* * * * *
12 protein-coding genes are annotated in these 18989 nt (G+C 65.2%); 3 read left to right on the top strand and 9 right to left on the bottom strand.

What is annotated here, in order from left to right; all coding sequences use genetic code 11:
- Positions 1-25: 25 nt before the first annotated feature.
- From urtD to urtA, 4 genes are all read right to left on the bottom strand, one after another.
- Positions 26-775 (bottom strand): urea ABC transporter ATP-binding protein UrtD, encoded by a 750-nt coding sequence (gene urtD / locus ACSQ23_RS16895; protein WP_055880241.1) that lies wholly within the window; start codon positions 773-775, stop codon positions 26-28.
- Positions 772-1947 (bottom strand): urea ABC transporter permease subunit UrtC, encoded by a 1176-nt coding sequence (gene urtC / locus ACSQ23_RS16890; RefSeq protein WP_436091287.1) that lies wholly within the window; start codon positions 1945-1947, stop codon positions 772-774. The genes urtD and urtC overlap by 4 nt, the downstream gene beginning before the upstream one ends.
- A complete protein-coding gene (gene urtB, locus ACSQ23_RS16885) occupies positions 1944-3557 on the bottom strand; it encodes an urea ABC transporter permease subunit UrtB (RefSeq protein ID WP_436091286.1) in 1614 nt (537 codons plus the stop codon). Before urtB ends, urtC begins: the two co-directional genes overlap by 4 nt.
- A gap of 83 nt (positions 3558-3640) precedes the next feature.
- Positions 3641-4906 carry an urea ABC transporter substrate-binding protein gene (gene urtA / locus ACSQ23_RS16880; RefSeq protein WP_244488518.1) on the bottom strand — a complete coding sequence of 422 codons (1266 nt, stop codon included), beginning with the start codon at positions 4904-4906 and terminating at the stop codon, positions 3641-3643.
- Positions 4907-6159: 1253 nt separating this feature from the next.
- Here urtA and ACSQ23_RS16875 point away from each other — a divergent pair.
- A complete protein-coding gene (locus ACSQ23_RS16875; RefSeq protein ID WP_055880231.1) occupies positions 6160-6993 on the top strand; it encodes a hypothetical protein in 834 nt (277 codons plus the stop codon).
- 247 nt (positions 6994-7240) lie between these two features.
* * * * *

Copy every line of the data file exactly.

12 protein-coding genes are annotated in these 18989 nt (G+C 65.2%); 3 read left to right on the top strand and 9 right to left on the bottom strand.

What is annotated here, in order from left to right; all coding sequences use genetic code 11:
- Positions 1-25: 25 nt before the first annotated feature.
- From urtD to urtA, 4 genes are all read right to left on the bottom strand, one after another.
- Positions 26-775 (bottom strand): urea ABC transporter ATP-binding protein UrtD, encoded by a 750-nt coding sequence (gene urtD / locus ACSQ23_RS16895; protein WP_055880241.1) that lies wholly within the window; start codon positions 773-775, stop codon positions 26-28.
- Positions 772-1947 (bottom strand): urea ABC transporter permease subunit UrtC, encoded by a 1176-nt coding sequence (gene urtC / locus ACSQ23_RS16890; RefSeq protein WP_436091287.1) that lies wholly within the window; start codon positions 1945-1947, stop codon positions 772-774. The genes urtD and urtC overlap by 4 nt, the downstream gene beginning before the upstream one ends.
- A complete protein-coding gene (gene urtB, locus ACSQ23_RS16885) occupies positions 1944-3557 on the bottom strand; it encodes an urea ABC transporter permease subunit UrtB (RefSeq protein ID WP_436091286.1) in 1614 nt (537 codons plus the stop codon). Before urtB ends, urtC begins: the two co-directional genes overlap by 4 nt.
- A gap of 83 nt (positions 3558-3640) precedes the next feature.
- Positions 3641-4906 carry an urea ABC transporter substrate-binding protein gene (gene urtA / locus ACSQ23_RS16880; RefSeq protein WP_244488518.1) on the bottom strand — a complete coding sequence of 422 codons (1266 nt, stop codon included), beginning with the start codon at positions 4904-4906 and terminating at the stop codon, positions 3641-3643.
- Positions 4907-6159: 1253 nt separating this feature from the next.
- Here urtA and ACSQ23_RS16875 point away from each other — a divergent pair.
- A complete protein-coding gene (locus ACSQ23_RS16875; RefSeq protein ID WP_055880231.1) occupies positions 6160-6993 on the top strand; it encodes a hypothetical protein in 834 nt (277 codons plus the stop codon).
- 247 nt (positions 6994-7240) lie between these two features.